St. Petersburg – a new “economic hub” of Russia

St. Petersburg – a new “economic hub” of Russia

1. What political, military-strategic and economic tasks did the creation of St. Petersburg solve?

“Window to Europe” enshrined the Russian presence in the Baltic, provided trade links with European countries and protected our north-western borders. At the crossroads of trade routes, the latest production facilities were able to develop rapidly.

2. Think about what factors have determined the superconcentration of the population and the economic life of the Northwest in St. Petersburg.

At first this concentration was created artificially. Constructed by the willful decision of Peter I in the “economic desert”, ie, at a great distance from other economic centers, St. Petersburg was populated and developed first by administrative-command methods.

Turned into a major industrial and commercial center, St. Petersburg has become a place of attraction and concentration of economically active people and new industries.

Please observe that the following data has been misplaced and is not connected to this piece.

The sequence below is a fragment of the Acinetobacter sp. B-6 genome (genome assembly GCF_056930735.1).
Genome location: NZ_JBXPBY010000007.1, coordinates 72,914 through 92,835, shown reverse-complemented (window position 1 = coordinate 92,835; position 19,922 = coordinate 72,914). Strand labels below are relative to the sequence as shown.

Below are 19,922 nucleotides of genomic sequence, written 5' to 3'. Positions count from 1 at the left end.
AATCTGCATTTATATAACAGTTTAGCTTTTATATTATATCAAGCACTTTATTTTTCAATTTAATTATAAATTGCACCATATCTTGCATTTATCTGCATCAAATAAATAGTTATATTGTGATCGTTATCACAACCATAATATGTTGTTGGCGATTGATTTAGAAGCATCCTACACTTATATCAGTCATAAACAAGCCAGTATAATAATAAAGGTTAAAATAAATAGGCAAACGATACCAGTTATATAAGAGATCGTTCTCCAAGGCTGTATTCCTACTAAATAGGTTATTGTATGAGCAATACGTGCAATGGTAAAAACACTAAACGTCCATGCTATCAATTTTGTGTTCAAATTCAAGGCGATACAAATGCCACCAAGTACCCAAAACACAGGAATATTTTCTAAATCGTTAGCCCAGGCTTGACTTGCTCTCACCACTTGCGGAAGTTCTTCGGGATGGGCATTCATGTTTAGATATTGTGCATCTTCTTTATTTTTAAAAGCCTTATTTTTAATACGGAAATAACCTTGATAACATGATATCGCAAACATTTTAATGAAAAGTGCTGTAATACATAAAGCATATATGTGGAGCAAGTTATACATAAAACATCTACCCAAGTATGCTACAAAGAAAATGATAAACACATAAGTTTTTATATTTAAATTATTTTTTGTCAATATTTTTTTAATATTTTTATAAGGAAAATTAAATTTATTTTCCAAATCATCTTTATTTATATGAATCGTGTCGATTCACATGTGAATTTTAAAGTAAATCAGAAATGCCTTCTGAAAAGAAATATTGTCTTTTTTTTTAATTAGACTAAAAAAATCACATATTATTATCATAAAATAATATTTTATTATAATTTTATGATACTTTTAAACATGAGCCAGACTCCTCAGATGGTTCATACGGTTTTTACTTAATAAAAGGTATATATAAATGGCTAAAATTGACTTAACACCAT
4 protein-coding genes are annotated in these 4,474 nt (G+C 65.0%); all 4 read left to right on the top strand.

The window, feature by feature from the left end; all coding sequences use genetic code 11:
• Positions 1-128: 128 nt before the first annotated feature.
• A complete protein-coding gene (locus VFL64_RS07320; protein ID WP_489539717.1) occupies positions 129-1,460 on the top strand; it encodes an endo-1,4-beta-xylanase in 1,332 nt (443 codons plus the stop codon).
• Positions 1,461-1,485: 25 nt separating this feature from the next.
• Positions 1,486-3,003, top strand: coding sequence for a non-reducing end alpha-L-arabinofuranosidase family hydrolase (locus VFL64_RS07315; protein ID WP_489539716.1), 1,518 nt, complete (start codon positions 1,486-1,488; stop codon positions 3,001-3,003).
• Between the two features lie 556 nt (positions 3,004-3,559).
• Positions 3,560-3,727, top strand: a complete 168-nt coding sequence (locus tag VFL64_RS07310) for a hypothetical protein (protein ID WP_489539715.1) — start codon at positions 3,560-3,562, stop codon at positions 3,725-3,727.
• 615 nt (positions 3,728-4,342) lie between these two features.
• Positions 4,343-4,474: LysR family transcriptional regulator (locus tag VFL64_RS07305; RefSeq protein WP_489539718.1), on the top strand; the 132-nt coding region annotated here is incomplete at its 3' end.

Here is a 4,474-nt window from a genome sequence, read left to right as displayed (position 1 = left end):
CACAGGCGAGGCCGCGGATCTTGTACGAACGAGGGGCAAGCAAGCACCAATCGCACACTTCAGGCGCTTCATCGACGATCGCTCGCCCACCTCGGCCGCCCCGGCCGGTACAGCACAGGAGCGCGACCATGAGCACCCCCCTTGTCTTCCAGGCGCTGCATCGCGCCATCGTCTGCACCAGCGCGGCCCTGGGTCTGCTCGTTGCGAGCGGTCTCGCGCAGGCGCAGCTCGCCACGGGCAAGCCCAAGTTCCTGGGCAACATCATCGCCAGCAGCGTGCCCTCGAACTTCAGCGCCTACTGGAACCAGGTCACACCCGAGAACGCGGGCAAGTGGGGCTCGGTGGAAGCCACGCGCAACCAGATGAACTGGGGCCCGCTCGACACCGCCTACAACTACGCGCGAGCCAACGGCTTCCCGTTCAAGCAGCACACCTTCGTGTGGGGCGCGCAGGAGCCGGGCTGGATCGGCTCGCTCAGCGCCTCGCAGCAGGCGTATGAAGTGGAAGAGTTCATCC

3. In what way do you see the similarity and difference between the two industrial giants – Moscow and St. Petersburg?

Moscow and St. Petersburg are the two largest Russian cities, two political, economic and cultural centers, the concentration of industrial giants, advanced technologies and military productions, two capitals of Russia, two independent subjects of the Federation, cities of federal significance.

At the same time, these cities also have significant differences. Moscow grew in the midst of many economic centers, St. Petersburg – at a great distance from other industrial cities. Moscow all the years focused mainly on its own resources, Petersburg – on imported raw materials and visiting workers.

4. Do you think there is a difference between a city that naturally “ripened”, “grown” in the territory, from the created “from scratch”? Do they affect the surrounding economic space in the same way?

This difference is well manifested when comparing St. Petersburg and Moscow, conducted in the previous answer. In addition, the natural growth of the city is usually spontaneous, the development can be circular in character, but locally there will necessarily be a chaotic, a mixture of architectural styles. A vivid example of this is the center of Moscow, where ancient churches are adjacent to the examples of the architecture of “glass and concrete.”


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St. Petersburg – a new “economic hub” of Russia